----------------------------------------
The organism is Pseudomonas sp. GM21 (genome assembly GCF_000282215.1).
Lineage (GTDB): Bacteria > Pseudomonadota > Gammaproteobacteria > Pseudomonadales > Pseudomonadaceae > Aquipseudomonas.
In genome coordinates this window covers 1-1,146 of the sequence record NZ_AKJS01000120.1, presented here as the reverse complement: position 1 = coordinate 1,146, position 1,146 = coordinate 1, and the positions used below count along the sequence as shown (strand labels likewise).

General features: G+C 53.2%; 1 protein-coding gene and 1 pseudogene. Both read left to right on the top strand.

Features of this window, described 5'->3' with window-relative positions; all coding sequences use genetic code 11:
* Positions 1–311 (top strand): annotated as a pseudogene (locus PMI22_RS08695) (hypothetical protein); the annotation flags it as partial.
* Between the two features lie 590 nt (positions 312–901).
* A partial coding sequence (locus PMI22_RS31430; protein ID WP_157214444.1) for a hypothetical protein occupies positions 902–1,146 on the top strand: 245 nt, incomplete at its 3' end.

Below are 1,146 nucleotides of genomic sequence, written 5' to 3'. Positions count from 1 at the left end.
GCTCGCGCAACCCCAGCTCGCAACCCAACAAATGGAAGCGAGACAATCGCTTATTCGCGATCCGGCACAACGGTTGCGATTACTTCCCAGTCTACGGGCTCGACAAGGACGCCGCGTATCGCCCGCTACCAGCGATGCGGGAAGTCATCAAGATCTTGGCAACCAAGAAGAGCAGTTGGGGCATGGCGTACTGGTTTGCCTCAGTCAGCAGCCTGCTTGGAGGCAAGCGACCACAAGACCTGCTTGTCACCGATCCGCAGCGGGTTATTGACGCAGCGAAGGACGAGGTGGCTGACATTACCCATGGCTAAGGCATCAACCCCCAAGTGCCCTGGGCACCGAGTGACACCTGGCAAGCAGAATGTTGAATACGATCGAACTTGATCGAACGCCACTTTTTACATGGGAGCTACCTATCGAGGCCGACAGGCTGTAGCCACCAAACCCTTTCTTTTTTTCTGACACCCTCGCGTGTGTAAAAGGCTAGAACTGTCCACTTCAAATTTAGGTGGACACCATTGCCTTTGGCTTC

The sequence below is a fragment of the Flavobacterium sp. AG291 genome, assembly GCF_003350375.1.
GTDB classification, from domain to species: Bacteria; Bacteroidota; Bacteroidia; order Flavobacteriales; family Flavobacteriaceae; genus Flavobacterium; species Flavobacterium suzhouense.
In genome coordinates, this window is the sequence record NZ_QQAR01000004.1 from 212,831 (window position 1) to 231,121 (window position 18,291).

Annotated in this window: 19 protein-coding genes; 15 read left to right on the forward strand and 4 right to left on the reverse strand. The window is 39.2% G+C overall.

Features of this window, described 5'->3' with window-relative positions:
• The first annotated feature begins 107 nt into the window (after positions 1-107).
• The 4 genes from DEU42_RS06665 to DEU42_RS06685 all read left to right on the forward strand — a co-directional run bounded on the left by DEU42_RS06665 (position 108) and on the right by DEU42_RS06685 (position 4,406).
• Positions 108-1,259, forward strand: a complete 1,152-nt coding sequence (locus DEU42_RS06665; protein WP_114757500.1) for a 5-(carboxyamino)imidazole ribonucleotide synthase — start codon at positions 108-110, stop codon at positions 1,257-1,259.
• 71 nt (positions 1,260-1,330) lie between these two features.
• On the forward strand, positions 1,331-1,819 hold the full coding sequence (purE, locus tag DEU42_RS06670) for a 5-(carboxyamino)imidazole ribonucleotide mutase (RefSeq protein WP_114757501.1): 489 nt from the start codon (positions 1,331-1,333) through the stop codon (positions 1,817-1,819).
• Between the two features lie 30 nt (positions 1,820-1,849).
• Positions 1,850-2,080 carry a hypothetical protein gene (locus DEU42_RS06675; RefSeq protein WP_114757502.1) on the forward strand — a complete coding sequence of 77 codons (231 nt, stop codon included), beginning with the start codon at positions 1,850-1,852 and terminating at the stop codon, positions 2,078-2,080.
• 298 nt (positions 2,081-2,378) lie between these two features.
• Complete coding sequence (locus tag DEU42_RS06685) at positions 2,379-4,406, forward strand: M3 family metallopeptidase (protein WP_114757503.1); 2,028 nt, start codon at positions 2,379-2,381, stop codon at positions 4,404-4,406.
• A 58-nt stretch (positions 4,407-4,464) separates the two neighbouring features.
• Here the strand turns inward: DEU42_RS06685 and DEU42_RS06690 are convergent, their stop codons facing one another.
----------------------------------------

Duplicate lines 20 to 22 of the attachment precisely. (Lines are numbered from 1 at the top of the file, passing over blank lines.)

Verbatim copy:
• On the forward strand, positions 1,331-1,819 hold the full coding sequence (purE, locus tag DEU42_RS06670) for a 5-(carboxyamino)imidazole ribonucleotide mutase (RefSeq protein WP_114757501.1): 489 nt from the start codon (positions 1,331-1,333) through the stop codon (positions 1,817-1,819).
• Between the two features lie 30 nt (positions 1,820-1,849).
• Positions 1,850-2,080 carry a hypothetical protein gene (locus DEU42_RS06675; RefSeq protein WP_114757502.1) on the forward strand — a complete coding sequence of 77 codons (231 nt, stop codon included), beginning with the start codon at positions 1,850-1,852 and terminating at the stop codon, positions 2,078-2,080.